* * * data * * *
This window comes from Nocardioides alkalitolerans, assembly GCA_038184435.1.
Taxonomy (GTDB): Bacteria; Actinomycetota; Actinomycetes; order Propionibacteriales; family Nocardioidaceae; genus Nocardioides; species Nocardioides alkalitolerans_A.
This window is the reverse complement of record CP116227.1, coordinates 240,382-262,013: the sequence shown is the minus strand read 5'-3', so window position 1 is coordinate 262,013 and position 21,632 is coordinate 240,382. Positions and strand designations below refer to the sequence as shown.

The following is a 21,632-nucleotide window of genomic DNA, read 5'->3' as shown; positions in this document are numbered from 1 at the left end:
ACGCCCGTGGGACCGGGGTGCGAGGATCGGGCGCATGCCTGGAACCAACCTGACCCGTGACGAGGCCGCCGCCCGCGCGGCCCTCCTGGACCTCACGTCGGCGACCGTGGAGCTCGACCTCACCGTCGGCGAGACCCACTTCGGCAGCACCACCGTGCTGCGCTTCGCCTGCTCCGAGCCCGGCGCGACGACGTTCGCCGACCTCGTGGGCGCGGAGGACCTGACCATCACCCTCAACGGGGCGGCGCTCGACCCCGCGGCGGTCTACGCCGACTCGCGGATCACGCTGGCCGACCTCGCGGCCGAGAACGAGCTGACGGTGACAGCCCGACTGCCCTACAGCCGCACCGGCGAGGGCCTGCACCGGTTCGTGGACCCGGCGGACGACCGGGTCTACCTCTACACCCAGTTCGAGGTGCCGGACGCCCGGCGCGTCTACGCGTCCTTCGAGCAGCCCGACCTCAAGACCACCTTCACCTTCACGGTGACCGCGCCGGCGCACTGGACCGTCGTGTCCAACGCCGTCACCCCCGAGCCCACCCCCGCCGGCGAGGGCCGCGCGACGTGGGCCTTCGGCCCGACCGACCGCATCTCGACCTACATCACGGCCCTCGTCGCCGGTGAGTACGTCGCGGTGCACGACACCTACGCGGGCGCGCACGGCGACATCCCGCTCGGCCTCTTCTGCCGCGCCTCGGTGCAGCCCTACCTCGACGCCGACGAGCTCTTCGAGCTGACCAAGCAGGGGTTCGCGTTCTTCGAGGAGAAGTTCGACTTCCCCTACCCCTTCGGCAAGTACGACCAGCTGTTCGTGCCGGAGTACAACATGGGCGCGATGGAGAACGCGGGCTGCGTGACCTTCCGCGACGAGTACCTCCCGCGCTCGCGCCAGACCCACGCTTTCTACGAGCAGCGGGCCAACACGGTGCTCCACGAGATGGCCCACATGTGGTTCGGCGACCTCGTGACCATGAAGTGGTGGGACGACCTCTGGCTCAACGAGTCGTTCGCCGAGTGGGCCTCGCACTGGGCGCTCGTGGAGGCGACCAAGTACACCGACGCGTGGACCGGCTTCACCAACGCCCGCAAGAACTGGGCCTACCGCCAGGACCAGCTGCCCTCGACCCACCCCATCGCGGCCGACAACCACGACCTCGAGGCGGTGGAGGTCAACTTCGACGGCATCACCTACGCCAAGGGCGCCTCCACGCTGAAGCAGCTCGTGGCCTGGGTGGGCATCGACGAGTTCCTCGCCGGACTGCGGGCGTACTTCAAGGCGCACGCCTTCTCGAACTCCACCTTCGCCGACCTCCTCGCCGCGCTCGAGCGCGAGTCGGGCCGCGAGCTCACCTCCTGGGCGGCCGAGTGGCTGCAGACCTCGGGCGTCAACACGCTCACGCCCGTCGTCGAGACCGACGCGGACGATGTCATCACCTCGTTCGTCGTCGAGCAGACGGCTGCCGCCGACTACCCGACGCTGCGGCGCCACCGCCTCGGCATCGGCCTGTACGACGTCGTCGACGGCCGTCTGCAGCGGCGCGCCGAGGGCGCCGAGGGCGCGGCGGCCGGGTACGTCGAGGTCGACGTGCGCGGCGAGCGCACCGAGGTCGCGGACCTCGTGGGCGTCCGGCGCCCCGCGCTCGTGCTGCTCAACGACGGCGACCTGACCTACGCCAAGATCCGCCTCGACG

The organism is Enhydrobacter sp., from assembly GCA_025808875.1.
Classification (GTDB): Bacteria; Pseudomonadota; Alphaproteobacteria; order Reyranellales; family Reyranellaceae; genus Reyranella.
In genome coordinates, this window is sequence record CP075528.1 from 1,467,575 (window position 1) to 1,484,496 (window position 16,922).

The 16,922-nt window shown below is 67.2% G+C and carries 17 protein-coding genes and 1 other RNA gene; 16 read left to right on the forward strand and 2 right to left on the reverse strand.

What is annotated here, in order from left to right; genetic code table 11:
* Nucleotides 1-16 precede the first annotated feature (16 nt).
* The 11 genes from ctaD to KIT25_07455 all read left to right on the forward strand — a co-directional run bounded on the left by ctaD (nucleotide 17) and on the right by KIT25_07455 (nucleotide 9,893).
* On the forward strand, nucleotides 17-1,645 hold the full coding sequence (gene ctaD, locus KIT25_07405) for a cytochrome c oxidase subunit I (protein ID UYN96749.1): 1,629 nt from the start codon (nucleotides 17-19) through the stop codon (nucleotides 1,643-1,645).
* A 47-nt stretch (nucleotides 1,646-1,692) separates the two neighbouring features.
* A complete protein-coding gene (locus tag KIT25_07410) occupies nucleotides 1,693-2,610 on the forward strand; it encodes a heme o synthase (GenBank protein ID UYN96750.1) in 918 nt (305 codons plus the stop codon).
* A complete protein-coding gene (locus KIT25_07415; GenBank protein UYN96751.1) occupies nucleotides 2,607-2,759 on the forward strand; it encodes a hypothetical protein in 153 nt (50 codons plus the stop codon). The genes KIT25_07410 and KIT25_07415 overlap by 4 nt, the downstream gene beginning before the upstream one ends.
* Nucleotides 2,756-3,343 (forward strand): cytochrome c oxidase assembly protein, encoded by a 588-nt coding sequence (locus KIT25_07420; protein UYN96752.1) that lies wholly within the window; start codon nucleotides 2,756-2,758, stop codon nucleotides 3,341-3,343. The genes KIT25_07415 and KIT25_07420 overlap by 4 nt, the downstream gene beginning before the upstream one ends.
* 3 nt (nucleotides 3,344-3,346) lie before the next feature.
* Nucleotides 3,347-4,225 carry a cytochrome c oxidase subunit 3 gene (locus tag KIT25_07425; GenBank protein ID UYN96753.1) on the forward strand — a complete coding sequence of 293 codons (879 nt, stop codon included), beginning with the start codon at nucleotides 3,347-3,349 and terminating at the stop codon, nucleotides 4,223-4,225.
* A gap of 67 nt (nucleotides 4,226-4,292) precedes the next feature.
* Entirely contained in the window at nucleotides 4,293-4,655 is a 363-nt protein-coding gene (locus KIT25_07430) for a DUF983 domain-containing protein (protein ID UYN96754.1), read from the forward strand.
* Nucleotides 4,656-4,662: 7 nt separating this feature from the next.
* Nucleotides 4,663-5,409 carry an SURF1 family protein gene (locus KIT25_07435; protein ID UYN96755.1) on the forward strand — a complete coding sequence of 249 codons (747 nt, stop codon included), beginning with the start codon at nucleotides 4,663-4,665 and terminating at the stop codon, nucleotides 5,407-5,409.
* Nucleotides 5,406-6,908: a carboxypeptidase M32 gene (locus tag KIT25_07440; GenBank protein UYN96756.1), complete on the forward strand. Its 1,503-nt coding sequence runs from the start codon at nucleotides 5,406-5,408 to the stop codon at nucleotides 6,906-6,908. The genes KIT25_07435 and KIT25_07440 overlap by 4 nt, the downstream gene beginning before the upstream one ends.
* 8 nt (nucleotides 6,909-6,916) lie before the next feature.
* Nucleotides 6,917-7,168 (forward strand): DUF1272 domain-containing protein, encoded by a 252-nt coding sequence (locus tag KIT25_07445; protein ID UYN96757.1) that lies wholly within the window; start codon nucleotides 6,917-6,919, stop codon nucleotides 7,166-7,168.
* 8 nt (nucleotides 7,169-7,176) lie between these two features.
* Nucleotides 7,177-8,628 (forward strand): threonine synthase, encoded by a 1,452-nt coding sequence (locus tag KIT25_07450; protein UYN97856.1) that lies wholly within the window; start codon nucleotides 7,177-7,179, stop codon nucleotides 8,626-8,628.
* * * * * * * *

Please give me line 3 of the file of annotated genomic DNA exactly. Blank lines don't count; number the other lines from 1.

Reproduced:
This window is the reverse complement of record CP116227.1, coordinates 240,382-262,013: the sequence shown is the minus strand read 5'-3', so window position 1 is coordinate 262,013 and position 21,632 is coordinate 240,382. Positions and strand designations below refer to the sequence as shown.